The importance of infragravity waves in the cross-shore sediment transport in the surf zone of a barred intertidal beach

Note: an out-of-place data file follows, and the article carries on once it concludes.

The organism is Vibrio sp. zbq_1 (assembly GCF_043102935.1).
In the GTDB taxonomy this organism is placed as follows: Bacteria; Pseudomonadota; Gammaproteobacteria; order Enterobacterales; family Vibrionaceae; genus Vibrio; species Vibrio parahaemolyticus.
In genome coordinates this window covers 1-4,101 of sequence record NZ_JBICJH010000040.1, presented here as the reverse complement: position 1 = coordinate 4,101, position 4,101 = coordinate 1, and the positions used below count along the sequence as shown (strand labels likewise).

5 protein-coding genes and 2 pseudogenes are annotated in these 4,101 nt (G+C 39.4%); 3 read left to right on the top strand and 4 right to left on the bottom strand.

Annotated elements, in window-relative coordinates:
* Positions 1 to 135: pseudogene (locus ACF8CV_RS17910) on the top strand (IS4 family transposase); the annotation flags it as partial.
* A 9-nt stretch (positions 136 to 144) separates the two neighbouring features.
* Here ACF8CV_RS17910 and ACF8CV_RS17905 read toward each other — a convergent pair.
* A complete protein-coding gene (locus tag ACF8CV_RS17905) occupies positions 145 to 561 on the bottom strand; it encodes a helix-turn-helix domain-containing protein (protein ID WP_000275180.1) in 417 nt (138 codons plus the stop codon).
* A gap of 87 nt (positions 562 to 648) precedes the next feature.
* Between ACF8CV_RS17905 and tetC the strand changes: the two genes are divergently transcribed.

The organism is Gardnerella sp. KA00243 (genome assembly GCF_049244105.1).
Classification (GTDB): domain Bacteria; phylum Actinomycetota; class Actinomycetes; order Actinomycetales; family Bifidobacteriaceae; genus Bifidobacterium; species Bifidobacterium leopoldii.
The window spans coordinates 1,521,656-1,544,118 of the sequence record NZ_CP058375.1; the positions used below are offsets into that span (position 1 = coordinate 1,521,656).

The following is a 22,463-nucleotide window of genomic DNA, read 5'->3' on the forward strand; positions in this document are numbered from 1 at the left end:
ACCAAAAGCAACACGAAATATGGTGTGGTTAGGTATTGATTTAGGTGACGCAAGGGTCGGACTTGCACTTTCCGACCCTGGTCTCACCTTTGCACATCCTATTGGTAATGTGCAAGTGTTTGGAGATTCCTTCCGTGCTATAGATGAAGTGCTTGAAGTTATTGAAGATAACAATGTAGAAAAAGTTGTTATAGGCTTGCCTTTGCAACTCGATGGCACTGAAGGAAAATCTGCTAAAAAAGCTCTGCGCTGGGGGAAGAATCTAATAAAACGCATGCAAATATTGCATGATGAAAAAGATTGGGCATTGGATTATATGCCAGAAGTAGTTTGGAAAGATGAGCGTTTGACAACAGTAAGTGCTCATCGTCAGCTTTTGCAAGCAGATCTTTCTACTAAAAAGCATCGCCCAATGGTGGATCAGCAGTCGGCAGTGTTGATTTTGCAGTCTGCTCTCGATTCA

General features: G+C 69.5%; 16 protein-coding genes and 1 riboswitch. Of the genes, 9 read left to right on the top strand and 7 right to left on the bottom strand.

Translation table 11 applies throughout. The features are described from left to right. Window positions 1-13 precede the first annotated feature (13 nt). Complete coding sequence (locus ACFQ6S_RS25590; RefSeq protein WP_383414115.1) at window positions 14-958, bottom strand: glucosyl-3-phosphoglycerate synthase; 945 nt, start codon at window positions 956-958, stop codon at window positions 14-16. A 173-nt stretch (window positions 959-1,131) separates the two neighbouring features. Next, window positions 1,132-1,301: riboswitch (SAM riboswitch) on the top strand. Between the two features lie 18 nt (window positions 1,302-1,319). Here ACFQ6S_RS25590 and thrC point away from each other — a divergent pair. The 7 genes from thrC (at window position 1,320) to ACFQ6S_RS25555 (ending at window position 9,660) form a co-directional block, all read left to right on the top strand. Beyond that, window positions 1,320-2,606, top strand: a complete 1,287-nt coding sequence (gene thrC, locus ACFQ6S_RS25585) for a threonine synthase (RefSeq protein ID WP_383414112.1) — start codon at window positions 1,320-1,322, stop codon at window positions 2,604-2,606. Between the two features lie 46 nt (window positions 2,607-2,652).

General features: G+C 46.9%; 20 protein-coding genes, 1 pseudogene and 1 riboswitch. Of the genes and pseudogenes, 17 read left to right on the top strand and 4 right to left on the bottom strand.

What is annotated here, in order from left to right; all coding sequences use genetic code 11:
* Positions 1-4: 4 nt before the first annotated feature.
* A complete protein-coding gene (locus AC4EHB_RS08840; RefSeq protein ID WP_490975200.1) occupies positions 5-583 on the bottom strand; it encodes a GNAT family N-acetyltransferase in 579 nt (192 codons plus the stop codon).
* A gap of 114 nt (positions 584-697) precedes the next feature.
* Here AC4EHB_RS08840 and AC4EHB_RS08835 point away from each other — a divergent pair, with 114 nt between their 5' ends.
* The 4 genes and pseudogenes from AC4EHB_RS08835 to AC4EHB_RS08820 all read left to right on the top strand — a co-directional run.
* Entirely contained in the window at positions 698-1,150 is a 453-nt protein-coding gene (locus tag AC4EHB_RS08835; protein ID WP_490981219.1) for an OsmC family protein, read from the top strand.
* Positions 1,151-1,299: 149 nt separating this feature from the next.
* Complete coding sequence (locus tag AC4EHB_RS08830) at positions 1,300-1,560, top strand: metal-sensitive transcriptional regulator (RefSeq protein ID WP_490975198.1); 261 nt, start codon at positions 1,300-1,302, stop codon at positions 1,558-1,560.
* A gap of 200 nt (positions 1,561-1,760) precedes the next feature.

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Knowledge about the sediment transport processes active in the intertidal zone is incomplete. Especially the role of infragravity waves, waves with a period of 20-200 seconds, remains unclear. Many authors propose mechanisms by which infragravity waves cause suspended sediment transport in the surf zone. Most mechanisms are based on only small data sets and the resulting suspended sediment transport varies in directions and magnitude. A field campaign of five weeks at the beach of Egmond aan Zee, The Netherlands, was performed to analyse the suspended sediment transport by infragravity waves in the surf zone. 384 bursts of 30 minutes were selected for analysis. The Importance of infragravity waves was strongly related to the normalized location within the surf zone strongly. The normalized location within surf zone was also used to explain the suspended sediment transport by infragravity waves. The infragravity wave suspended sediment transport was comparable in magnitude with the landward directed gravity wave suspended sediment transport. In most of the surf zone seaward directed mean suspended sediment transport component was dominant. It is proved that multiple infragravity wave suspended sediment transport mechanisms were active in the surf zone. A unifying theory of infragravity suspended sediment transport as a function normalized location within surf zone is proposed.